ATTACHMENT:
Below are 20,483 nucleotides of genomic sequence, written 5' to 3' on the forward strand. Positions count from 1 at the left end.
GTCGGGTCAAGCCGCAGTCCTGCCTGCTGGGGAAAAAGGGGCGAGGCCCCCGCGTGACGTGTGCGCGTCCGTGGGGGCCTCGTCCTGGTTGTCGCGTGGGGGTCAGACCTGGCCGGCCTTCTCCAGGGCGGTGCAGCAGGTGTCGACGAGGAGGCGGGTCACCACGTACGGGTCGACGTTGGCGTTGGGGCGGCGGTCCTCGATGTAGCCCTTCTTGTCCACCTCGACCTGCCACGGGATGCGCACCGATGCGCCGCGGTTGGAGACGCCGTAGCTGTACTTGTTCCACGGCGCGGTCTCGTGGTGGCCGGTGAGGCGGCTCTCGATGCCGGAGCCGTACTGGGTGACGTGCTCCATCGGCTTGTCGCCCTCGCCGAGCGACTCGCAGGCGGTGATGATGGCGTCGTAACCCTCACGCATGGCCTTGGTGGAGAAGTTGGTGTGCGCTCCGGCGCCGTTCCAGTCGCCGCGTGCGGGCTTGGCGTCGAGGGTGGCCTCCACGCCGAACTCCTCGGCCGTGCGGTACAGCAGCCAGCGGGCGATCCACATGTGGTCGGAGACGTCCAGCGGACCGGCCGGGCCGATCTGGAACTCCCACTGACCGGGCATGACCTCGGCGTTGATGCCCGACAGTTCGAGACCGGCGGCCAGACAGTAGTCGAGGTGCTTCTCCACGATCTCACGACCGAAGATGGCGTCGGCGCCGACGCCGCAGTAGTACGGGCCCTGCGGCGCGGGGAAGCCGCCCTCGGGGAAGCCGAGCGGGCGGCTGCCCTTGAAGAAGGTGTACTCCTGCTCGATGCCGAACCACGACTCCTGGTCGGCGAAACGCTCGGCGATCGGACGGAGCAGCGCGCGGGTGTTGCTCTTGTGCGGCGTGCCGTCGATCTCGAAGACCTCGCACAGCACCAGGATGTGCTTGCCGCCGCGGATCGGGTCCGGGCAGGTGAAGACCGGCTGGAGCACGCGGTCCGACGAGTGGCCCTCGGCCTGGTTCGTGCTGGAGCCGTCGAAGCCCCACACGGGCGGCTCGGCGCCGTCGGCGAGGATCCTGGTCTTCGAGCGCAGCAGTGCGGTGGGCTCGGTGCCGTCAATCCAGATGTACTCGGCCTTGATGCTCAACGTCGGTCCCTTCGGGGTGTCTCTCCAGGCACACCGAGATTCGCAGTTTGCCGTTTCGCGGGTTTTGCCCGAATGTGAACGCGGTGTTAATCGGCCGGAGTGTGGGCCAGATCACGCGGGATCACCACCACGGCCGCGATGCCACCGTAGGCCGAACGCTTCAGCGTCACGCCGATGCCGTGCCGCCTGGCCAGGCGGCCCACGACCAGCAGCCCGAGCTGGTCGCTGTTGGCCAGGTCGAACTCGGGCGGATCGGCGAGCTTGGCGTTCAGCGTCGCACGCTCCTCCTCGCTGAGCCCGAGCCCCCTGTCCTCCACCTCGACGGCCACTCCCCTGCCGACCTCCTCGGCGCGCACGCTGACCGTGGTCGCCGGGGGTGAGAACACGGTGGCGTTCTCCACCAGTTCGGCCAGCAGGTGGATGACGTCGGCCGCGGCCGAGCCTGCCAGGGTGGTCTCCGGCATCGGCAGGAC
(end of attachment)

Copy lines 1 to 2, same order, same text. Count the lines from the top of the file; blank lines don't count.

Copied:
Below are 20,483 nucleotides of genomic sequence, written 5' to 3' on the forward strand. Positions count from 1 at the left end.
GTCGGGTCAAGCCGCAGTCCTGCCTGCTGGGGAAAAAGGGGCGAGGCCCCCGCGTGACGTGTGCGCGTCCGTGGGGGCCTCGTCCTGGTTGTCGCGTGGGGGTCAGACCTGGCCGGCCTTCTCCAGGGCGGTGCAGCAGGTGTCGACGAGGAGGCGGGTCACCACGTACGGGTCGACGTTGGCGTTGGGGCGGCGGTCCTCGATGTAGCCCTTCTTGTCCACCTCGACCTGCCACGGGATGCGCACCGATGCGCCGCGGTTGGAGACGCCGTAGCTGTACTTGTTCCACGGCGCGGTCTCGTGGTGGCCGGTGAGGCGGCTCTCGATGCCGGAGCCGTACTGGGTGACGTGCTCCATCGGCTTGTCGCCCTCGCCGAGCGACTCGCAGGCGGTGATGATGGCGTCGTAACCCTCACGCATGGCCTTGGTGGAGAAGTTGGTGTGCGCTCCGGCGCCGTTCCAGTCGCCGCGTGCGGGCTTGGCGTCGAGGGTGGCCTCCACGCCGAACTCCTCGGCCGTGCGGTACAGCAGCCAGCGGGCGATCCACATGTGGTCGGAGACGTCCAGCGGACCGGCCGGGCCGATCTGGAACTCCCACTGACCGGGCATGACCTCGGCGTTGATGCCCGACAGTTCGAGACCGGCGGCCAGACAGTAGTCGAGGTGCTTCTCCACGATCTCACGACCGAAGATGGCGTCGGCGCCGACGCCGCAGTAGTACGGGCCCTGCGGCGCGGGGAAGCCGCCCTCGGGGAAGCCGAGCGGGCGGCTGCCCTTGAAGAAGGTGTACTCCTGCTCGATGCCGAACCACGACTCCTGGTCGGCGAAACGCTCGGCGATCGGACGGAGCAGCGCGCGGGTGTTGCTCTTGTGCGGCGTGCCGTCGATCTCGAAGACCTCGCACAGCACCAGGATGTGCTTGCCGCCGCGGATCGGGTCCGGGCAGGTGAAGACCGGCTGGAGCACGCGGTCCGACGAGTGGCCCTCGGCCTGGTTCGTGCTGGAGCCGTCGAAGCCCCACACGGGCGGCTCGGCGCCGTCGGCGAGGATCCTGGTCTTCGAGCGCAGCAGTGCGGTGGGCTCGGTGCCGTCAATCCAGATGTACTCGGCCTTGATGCTCAACGTCGGTCCCTTCGGGGTGTCTCTCCAGGCACACCGAGATTCGCAGTTTGCCGTTTCGCGGGTTTTGCCCGAATGTGAACGCGGTGTTAATCGGCCGGAGTGTGGGCCAGATCACGCGGGATCACCACCACGGCCGCGATGCCACCGTAGGCCGAACGCTTCAGCGTCACGCCGATGCCGTGCCGCCTGGCCAGGCGGCCCACGACCAGCAGCCCGAGCTGGTCGCTGTTGGCCAGGTCGAACTCGGGCGGATCGGCGAGCTTGGCGTTCAGCGTCGCACGCTCCTCCTCGCTGAGCCCGAGCCCCCTGTCCTCCACCTCGACGGCCACTCCCCTGCCGACCTCCTCGGCGCGCACGCTGACCGTGGTCGCCGGGGGTGAGAACACGGTGGCGTTCTCCACCAGTTCGGCCAGCAGGTGGATGACGTCGGCCGCGGCCGAGCCTGCCAGGGTGGTCTCCGGCATCGGCAGGAC